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Into the Wild [Kindle Edition]

Jon Krakauer
4.1 out of 5 stars  See all reviews (2,295 customer reviews)

Print List Price: $14.95
Kindle Price: $7.99
You Save: $6.96 (47%)
Sold by: Random House LLC

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Book Description

In April 1992 a young man from a well-to-do family hitchhiked to Alaska and walked alone into the wilderness north of Mt. McKinley. His name was Christopher Johnson McCandless. He had given $25,000 in savings to charity, abandoned his car and most of his possessions, burned all the cash in his wallet, and invented a new life for himself. Four months later, his decomposed body was found by a moose hunter.  How McCandless came to die is the unforgettable story of Into the Wild.

Immediately after graduating from college in 1991, McCandless had roamed through the West and Southwest on a vision quest like those made by his heroes Jack London and John Muir.  In the Mojave Desert he abandoned his car, stripped it of its license plates, and burned all of his  cash.  He would give himself a new name, Alexander Supertramp, and , unencumbered by money and belongings, he would be free to wallow in the raw, unfiltered experiences that nature presented.  Craving a blank spot on the map, McCandless simply threw the maps away.  Leaving behind his desperate parents and sister, he vanished into the wild.

Jon Krakauer constructs a clarifying prism through which he reassembles the disquieting facts of McCandless's short life.  Admitting an interst that borders on obsession, he searches for the clues to the dries and desires that propelled McCandless.  Digging deeply, he takes an inherently compelling mystery and unravels the larger riddles it holds: the profound pull of the American wilderness on our imagination; the allure of high-risk activities to young men of a certain cast of mind; the complex, charged bond between fathers and sons.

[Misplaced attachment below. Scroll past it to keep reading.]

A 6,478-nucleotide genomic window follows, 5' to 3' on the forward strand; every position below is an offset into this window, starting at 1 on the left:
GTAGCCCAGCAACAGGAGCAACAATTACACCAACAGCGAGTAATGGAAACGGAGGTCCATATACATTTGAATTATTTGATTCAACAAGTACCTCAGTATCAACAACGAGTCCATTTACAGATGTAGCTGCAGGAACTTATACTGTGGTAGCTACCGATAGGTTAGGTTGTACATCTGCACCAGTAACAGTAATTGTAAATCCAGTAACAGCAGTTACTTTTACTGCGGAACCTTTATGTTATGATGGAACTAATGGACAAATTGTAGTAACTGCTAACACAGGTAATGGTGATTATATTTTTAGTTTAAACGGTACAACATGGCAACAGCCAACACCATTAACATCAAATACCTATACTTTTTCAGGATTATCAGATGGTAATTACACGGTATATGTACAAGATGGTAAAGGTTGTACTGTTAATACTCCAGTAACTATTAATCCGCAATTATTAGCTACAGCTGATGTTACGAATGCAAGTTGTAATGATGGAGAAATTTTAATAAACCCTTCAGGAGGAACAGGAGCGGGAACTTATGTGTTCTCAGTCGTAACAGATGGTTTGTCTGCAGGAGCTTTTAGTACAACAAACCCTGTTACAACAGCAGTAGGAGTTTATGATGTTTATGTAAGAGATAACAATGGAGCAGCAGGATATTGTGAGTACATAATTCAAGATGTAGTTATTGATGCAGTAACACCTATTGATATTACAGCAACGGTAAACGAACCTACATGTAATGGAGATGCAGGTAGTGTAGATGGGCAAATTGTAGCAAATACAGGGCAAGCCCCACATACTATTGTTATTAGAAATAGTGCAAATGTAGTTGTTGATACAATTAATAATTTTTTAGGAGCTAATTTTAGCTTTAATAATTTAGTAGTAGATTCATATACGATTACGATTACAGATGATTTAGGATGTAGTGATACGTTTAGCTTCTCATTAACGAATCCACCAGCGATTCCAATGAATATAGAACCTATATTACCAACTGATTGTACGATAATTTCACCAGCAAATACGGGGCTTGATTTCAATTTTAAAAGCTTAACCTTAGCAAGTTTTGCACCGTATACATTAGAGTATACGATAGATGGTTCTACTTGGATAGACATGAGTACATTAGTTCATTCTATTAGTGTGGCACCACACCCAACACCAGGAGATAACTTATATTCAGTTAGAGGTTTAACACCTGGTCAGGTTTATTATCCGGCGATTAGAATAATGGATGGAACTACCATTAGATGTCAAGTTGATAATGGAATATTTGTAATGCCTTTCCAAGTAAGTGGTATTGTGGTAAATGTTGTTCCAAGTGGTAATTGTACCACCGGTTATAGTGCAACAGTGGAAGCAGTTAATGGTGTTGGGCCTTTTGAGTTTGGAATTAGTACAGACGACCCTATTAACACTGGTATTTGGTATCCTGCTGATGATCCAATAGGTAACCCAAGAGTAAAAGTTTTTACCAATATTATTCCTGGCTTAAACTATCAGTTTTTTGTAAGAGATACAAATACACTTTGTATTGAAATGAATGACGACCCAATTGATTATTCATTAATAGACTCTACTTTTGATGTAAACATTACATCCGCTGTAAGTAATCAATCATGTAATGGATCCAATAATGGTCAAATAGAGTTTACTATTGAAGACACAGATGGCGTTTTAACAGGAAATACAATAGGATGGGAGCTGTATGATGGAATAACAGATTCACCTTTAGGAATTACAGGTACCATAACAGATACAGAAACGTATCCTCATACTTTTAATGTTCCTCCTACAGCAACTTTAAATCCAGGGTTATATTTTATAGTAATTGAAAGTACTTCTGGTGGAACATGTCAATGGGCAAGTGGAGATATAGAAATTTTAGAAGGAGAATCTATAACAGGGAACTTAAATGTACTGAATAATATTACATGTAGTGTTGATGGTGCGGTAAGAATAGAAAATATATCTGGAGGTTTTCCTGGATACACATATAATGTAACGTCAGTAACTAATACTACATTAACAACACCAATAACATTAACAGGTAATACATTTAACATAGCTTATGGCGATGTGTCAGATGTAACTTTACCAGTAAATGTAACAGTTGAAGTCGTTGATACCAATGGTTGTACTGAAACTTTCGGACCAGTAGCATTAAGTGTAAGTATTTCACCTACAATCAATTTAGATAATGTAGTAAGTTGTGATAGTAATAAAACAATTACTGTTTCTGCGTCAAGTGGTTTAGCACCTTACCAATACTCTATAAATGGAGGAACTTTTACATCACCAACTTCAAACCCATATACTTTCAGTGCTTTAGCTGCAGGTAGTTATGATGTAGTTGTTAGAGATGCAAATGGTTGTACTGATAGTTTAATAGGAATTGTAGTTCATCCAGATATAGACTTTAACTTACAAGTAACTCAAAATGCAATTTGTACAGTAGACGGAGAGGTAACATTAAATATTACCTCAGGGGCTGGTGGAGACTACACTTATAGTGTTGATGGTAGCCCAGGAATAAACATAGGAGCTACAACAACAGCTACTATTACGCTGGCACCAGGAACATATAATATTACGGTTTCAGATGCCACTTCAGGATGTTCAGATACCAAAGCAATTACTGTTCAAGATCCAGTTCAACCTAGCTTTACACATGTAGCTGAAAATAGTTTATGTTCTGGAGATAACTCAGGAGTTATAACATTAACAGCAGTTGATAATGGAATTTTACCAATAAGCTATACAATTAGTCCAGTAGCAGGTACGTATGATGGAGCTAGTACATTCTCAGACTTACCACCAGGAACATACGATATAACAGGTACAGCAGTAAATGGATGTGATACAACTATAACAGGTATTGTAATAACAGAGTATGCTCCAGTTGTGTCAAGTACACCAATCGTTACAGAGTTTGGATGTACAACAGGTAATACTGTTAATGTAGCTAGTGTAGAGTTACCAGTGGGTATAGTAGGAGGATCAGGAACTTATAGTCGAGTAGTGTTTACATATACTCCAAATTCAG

When McCandless's innocent mistakes turn out to be irreversible and fatal, he becomes the stuff of tabloid headlines and is dismissed for his naiveté, pretensions, and hubris.  He is said  to have had a death wish but wanting to die is a very different thing from being compelled to look over the edge. Krakauer brings McCandless's uncompromising pilgrimage out of the shadows, and the peril, adversity , and renunciation sought by this enigmatic young man are illuminated with a rare understanding--and not an ounce of sentimentality. Mesmerizing, heartbreaking, Into the Wild is a tour de force. The power and luminosity of Jon Krakauer's stoytelling blaze through every page.


From the Trade Paperback edition.


Editorial Reviews

Amazon.com Review

"God, he was a smart kid..." So why did Christopher McCandless trade a bright future--a college education, material comfort, uncommon ability and charm--for death by starvation in an abandoned bus in the woods of Alaska? This is the question that Jon Krakauer's book tries to answer. While it doesn't—cannot—answer the question with certainty, Into the Wild does shed considerable light along the way. Not only about McCandless's "Alaskan odyssey," but also the forces that drive people to drop out of society and test themselves in other ways. Krakauer quotes Wallace Stegner's writing on a young man who similarly disappeared in the Utah desert in the 1930s: "At 18, in a dream, he saw himself ... wandering through the romantic waste places of the world. No man with any of the juices of boyhood in him has forgotten those dreams." Into the Wild shows that McCandless, while extreme, was hardly unique; the author makes the hermit into one of us, something McCandless himself could never pull off. By book's end, McCandless isn't merely a newspaper clipping, but a sympathetic, oddly magnetic personality. Whether he was "a courageous idealist, or a reckless idiot," you won't soon forget Christopher McCandless.

From Publishers Weekly

After graduating from Emory University in Atlanta in 1992, top student and athlete Christopher McCandless abandoned his possessions, gave his entire $24,000 savings account to charity and hitchhiked to Alaska, where he went to live in the wilderness. Four months later, he turned up dead. His diary, letters and two notes found at a remote campsite tell of his desperate effort to survive, apparently stranded by an injury and slowly starving. They also reflect the posturing of a confused young man, raised in affluent Annandale, Va., who self-consciously adopted a Tolstoyan renunciation of wealth and return to nature. Krakauer, a contributing editor to Outside and Men's Journal, retraces McCandless's ill-fated antagonism toward his father, Walt, an eminent aerospace engineer. Krakauer also draws parallels to his own reckless youthful exploit in 1977 when he climbed Devils Thumb, a mountain on the Alaska-British Columbia border, partly as a symbolic act of rebellion against his autocratic father. In a moving narrative, Krakauer probes the mystery of McCandless's death, which he attributes to logistical blunders and to accidental poisoning from eating toxic seed pods. Maps. 35,000 first printing; author tour.